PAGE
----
# Determine whether the rule describes a function with the given domain and codomain

#### Need

##### New member
Determine whether the rule describes a function with the given domain and codomain

f:N ---> N where f(n) = (squared root of n)

How can I solve this question? I tried putting many different numbers on the function and seeing if it will return just one value but I am not sure if this is the way I am supposed to solve this, can someone explain it to me?

Thanks

#### stapel

##### Super Moderator
Staff member
Determine whether the rule describes a function with the given domain and codomain
Is "codomain" the "range of the function", or the set from which the range is taken, or something else? Please provide your book's specific definition.

f:N ---> N where f(n) = (squared root of n)
Does "N" stand for "the natural numbers", being the set {1, 2, 3, 4, ...} (or possibly {0, 1, 2, 3, 4, ...})? Does "squared root" mean "square root", or something else?

How can I solve this question? I tried putting many different numbers on the function and seeing if it will return just one value but I am not sure if this is the way I am supposed to solve this
Is there any way for this relation (or rule) to return more than just one value? So can this relation possibly not be a function?

So you've answered the "is it a function" part. Now you're left with the "given domain and codomain" part. So look at your list of outputs. Is the value of f(3) included within the set of natural numbers? Is the value of f(5) included? And so forth. What can you conclude?

#### pka

##### Elite Member
Determine whether the rule describes a function with the given domain and codomain
f:N ---> N where f(n) = (squared root of n)
There is no universal agreement on this definition. As anyone can see the two major sources disagree on the definitions. This website agrees with reply #2, while this website is the way that I have always used.
The Texas school of analysis calls for an initial set(domain) and a final set(range), which agrees with MathWorld.

But in any case, $$\displaystyle f:n\mapsto\sqrt n$$ is NOT a function $$\displaystyle f:\mathbb{N}\to\mathbb{N}$$. You can see that $$\displaystyle \sqrt 2\notin\mathbb{N}$$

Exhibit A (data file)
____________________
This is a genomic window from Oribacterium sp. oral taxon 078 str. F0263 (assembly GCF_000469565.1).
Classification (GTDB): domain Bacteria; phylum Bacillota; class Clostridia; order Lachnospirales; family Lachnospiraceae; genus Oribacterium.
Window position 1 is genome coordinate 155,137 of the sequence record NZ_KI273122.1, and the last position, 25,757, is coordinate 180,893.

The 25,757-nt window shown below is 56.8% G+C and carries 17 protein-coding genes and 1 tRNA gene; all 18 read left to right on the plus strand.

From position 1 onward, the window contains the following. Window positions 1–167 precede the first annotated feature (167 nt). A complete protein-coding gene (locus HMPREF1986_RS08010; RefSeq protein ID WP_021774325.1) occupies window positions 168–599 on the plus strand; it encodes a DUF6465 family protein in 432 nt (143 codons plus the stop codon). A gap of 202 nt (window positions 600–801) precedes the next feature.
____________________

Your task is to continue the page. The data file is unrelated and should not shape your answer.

#### Dale10101

##### Full Member
Interestng

There is no universal agreement on this definition. As anyone can see the two major sources disagree on the definitions. This website agrees with reply #2, while this website is the way that I have always used.
The Texas school of analysis calls for an initial set(domain) and a final set(range), which agrees with MathWorld.

But in any case, $$\displaystyle f:n\mapsto\sqrt n$$ is NOT a function $$\displaystyle f:\mathbb{N}\to\mathbb{N}$$. You can see that $$\displaystyle \sqrt 2\notin\mathbb{N}$$
I would have interpreted "squared root of n" as f(n) = ((n)1/2)2 . At which point one might be tempted to reduce this to:

f(n) = n, but I think that would be wrong. I believe the rules of precedence (working from within the parentheses first) would require taking the root first in which case the domain would be limited to only those values of N (natrual numbers) which have an natural number root. (?)

Last edited:

#### ksdhart

##### Full Member
Let's say we define "squared root of n" as $$\displaystyle f\left(n\right)=\left(\sqrt{n}\right)^2$$. Anything squared is always positive, so the function evaluates to $$\displaystyle f\left(n\right)=\left|n\right|\:for\:n\in \left[0, \infty \right)$$. Further, because we're taking a square root and thus limited to only positive numbers, it does, in fact, simplify down to $$\displaystyle f(n)=n$$. The task is to determine if $$\displaystyle f:n \mapsto n$$ is a function $$\displaystyle f:\mathbb{N}\mapsto \mathbb{N}$$. And, a function which returns the original input satisfies the required mapping.

#### Dale10101

##### Full Member
OK, still

Let's say we define "squared root of n" as $$\displaystyle f\left(n\right)=\left(\sqrt{n}\right)^2$$. Anything squared is always positive, so the function evaluates to $$\displaystyle f\left(n\right)=\left|n\right|\:for\:n\in \left[0, \infty \right)$$. Further, because we're taking a square root and thus limited to only positive numbers, it does, in fact, simplify down to $$\displaystyle f(n)=n$$. The task is to determine if $$\displaystyle f:n \mapsto n$$ is a function $$\displaystyle f:\mathbb{N}\mapsto \mathbb{N}$$. And, a function which returns the original input satisfies the required mapping.
First, I hope this is not confusing to the original poster of the question but rather complementary to his/her understanding. Second, I did add a question mark (?) because I too am still learning and so am not trying to speak beyond my level of understanding ... so thank you for your response ksdhart.

I am still at a loss. I am supposing that f(n) = (n1/2)2 defines a procedure for the evaluation of f(n). My understanding is that the order of precedence requires beginning the evaluation within the parentheses. Going back to the offered example f(2) =(21/2)2 one must evaluate 21/2 first, but there is no such number if one is confined to the set of natural numbers.

I see what you are saying but it runs contrary to this other line of thought. Is this a case where the rule of precedence fails? Again, this is inquiry not debate.

Last edited: